Yes, another year has passed, and as I do every year, I take some stock in how Mia's life has progressed during the year.
As I always do, I will link to the story about her accident and some pictures of her in the hospital, in case you haven't read about it yet. Sorry, it's a bit depressing.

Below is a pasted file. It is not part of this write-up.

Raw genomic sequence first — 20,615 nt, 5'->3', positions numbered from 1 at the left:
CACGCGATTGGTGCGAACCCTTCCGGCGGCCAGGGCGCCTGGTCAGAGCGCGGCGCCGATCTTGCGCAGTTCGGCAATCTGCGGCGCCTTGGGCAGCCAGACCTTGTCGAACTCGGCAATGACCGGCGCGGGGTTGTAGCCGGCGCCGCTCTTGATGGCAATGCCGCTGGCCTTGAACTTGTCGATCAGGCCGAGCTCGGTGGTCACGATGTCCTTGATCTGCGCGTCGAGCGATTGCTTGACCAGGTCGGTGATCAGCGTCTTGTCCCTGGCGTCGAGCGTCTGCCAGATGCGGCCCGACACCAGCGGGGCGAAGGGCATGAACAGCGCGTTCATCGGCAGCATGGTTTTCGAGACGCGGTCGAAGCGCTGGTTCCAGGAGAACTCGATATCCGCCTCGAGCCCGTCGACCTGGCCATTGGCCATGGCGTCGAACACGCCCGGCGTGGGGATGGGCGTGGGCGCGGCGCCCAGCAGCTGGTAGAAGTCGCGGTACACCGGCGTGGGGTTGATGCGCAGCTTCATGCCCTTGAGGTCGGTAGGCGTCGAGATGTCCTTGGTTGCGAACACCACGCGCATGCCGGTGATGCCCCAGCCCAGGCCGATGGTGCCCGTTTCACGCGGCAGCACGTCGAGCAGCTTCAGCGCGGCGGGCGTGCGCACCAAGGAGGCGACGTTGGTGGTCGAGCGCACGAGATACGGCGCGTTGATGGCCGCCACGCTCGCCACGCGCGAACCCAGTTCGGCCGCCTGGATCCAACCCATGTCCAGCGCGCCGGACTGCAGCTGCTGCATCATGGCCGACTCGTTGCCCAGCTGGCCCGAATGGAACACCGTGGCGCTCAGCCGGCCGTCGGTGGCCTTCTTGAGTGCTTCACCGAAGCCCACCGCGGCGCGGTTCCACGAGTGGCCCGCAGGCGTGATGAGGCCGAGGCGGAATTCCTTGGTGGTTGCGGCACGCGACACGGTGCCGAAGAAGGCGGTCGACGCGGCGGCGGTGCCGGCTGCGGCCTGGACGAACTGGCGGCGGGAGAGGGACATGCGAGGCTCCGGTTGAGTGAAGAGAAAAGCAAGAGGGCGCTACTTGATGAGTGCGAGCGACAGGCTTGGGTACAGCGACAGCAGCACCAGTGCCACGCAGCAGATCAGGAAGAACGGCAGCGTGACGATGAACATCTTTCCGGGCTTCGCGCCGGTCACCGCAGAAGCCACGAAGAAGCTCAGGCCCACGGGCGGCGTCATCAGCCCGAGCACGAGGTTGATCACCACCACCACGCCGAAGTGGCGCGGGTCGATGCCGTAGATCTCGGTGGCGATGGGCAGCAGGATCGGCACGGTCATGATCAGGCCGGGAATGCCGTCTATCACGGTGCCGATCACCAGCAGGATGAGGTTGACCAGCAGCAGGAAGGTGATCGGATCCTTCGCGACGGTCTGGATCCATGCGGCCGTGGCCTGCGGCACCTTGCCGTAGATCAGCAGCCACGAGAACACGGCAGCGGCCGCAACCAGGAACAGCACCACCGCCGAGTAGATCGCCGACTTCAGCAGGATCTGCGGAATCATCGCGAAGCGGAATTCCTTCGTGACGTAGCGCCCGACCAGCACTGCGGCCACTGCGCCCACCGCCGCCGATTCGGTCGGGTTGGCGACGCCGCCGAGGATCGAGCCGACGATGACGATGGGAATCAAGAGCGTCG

This year has been ... okay, I guess. Better than some, and she's making progress in a lot of areas, but in some ways, it's been really depressing. The worst aspect has been her continual problems with her muscles, which show no signs of getting any looser. We're well into the third year of her not being able to straighten her legs all the way - the last time she was able to stand and "walk" (with assistance, of course) was in July/August 2011, and then her legs tightened up and we've been dealing with that ever since. Her physical therapist doesn't do much these days except stretch her legs, and even then he can't get them to straighten out. For a while he was coming only every other week, because he wasn't sure what else he could do, but that didn't work too well, as Mia was just getting tighter every time he showed up. It's very hard for me to stretch her - he does it for an hour and she still gets very upset, and when she's home alone with me, I'm trying to get food into her (see below). It's also very, very hard to stretch her, and is pretty much a two-person job - I help out when her PT is here. Mia doesn't want to lie straight, so when we put her on her back, her legs move to the left to relieve the pressure on her hips. If we straighten her legs, her torso moves to the right to put her in the same position. So when her PT is stretching her, I have to sit next to her and keep her torso straight while he keeps her legs straight. She's not happy about that at all, I'll tell you that much. She struggles mightily against it, and over the past few years, it's become harder and harder for her to relax.